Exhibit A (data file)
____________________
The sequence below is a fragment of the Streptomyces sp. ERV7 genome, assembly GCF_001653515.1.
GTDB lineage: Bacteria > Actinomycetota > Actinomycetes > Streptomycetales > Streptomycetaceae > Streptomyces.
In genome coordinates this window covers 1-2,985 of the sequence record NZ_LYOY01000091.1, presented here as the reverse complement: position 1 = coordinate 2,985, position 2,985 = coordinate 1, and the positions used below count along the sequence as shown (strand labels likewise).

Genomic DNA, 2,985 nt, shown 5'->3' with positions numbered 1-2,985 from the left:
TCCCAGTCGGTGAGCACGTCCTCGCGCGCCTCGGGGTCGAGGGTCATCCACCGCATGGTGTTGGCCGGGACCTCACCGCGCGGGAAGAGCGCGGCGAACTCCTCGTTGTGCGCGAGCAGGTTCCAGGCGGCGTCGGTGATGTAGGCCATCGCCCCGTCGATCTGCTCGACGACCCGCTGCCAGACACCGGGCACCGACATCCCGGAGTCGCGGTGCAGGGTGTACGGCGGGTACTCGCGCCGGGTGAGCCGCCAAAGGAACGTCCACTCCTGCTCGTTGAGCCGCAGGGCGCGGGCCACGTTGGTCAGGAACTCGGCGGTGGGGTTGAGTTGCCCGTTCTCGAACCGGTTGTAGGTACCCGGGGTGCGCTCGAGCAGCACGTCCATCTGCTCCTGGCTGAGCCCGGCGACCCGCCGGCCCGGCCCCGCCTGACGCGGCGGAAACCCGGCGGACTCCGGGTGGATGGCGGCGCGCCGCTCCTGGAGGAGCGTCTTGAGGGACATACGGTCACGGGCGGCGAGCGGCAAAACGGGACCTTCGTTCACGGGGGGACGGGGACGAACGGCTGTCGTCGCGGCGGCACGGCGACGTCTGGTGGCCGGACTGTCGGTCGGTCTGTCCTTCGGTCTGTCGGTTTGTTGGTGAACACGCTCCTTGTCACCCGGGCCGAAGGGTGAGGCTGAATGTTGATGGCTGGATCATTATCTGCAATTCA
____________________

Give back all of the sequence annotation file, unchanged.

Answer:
The sequence below is a fragment of the Streptomyces sp. ERV7 genome, assembly GCF_001653515.1.
GTDB lineage: Bacteria > Actinomycetota > Actinomycetes > Streptomycetales > Streptomycetaceae > Streptomyces.
In genome coordinates this window covers 1-2,985 of the sequence record NZ_LYOY01000091.1, presented here as the reverse complement: position 1 = coordinate 2,985, position 2,985 = coordinate 1, and the positions used below count along the sequence as shown (strand labels likewise).

Genomic DNA, 2,985 nt, shown 5'->3' with positions numbered 1-2,985 from the left:
TCCCAGTCGGTGAGCACGTCCTCGCGCGCCTCGGGGTCGAGGGTCATCCACCGCATGGTGTTGGCCGGGACCTCACCGCGCGGGAAGAGCGCGGCGAACTCCTCGTTGTGCGCGAGCAGGTTCCAGGCGGCGTCGGTGATGTAGGCCATCGCCCCGTCGATCTGCTCGACGACCCGCTGCCAGACACCGGGCACCGACATCCCGGAGTCGCGGTGCAGGGTGTACGGCGGGTACTCGCGCCGGGTGAGCCGCCAAAGGAACGTCCACTCCTGCTCGTTGAGCCGCAGGGCGCGGGCCACGTTGGTCAGGAACTCGGCGGTGGGGTTGAGTTGCCCGTTCTCGAACCGGTTGTAGGTACCCGGGGTGCGCTCGAGCAGCACGTCCATCTGCTCCTGGCTGAGCCCGGCGACCCGCCGGCCCGGCCCCGCCTGACGCGGCGGAAACCCGGCGGACTCCGGGTGGATGGCGGCGCGCCGCTCCTGGAGGAGCGTCTTGAGGGACATACGGTCACGGGCGGCGAGCGGCAAAACGGGACCTTCGTTCACGGGGGGACGGGGACGAACGGCTGTCGTCGCGGCGGCACGGCGACGTCTGGTGGCCGGACTGTCGGTCGGTCTGTCCTTCGGTCTGTCGGTTTGTTGGTGAACACGCTCCTTGTCACCCGGGCCGAAGGGTGAGGCTGAATGTTGATGGCTGGATCATTATCTGCAATTCA